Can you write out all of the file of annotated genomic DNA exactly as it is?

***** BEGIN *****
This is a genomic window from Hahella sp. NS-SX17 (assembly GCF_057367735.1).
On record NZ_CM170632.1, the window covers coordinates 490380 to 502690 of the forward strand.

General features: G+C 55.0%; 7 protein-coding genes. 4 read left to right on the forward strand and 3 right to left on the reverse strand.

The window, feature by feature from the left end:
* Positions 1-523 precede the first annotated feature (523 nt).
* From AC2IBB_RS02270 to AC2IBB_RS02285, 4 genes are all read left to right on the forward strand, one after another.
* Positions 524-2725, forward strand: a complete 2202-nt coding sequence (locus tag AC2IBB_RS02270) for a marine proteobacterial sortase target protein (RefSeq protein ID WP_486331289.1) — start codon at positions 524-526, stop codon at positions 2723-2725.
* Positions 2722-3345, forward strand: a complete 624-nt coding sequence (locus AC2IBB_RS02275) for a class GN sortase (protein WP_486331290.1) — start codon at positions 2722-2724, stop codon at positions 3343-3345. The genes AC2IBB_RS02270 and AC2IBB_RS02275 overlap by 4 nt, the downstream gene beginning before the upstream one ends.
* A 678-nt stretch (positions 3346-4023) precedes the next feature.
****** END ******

This is a genomic window from Hahella sp. NS-SX17 (assembly GCF_057367735.1).
On record NZ_CM170632.1, the window covers coordinates 490380 to 502690 of the forward strand.

General features: G+C 55.0%; 7 protein-coding genes. 4 read left to right on the forward strand and 3 right to left on the reverse strand.

The window, feature by feature from the left end:
* Positions 1-523 precede the first annotated feature (523 nt).
* From AC2IBB_RS02270 to AC2IBB_RS02285, 4 genes are all read left to right on the forward strand, one after another.
* Positions 524-2725, forward strand: a complete 2202-nt coding sequence (locus tag AC2IBB_RS02270) for a marine proteobacterial sortase target protein (RefSeq protein ID WP_486331289.1) — start codon at positions 524-526, stop codon at positions 2723-2725.
* Positions 2722-3345, forward strand: a complete 624-nt coding sequence (locus AC2IBB_RS02275) for a class GN sortase (protein WP_486331290.1) — start codon at positions 2722-2724, stop codon at positions 3343-3345. The genes AC2IBB_RS02270 and AC2IBB_RS02275 overlap by 4 nt, the downstream gene beginning before the upstream one ends.
* A 678-nt stretch (positions 3346-4023) precedes the next feature.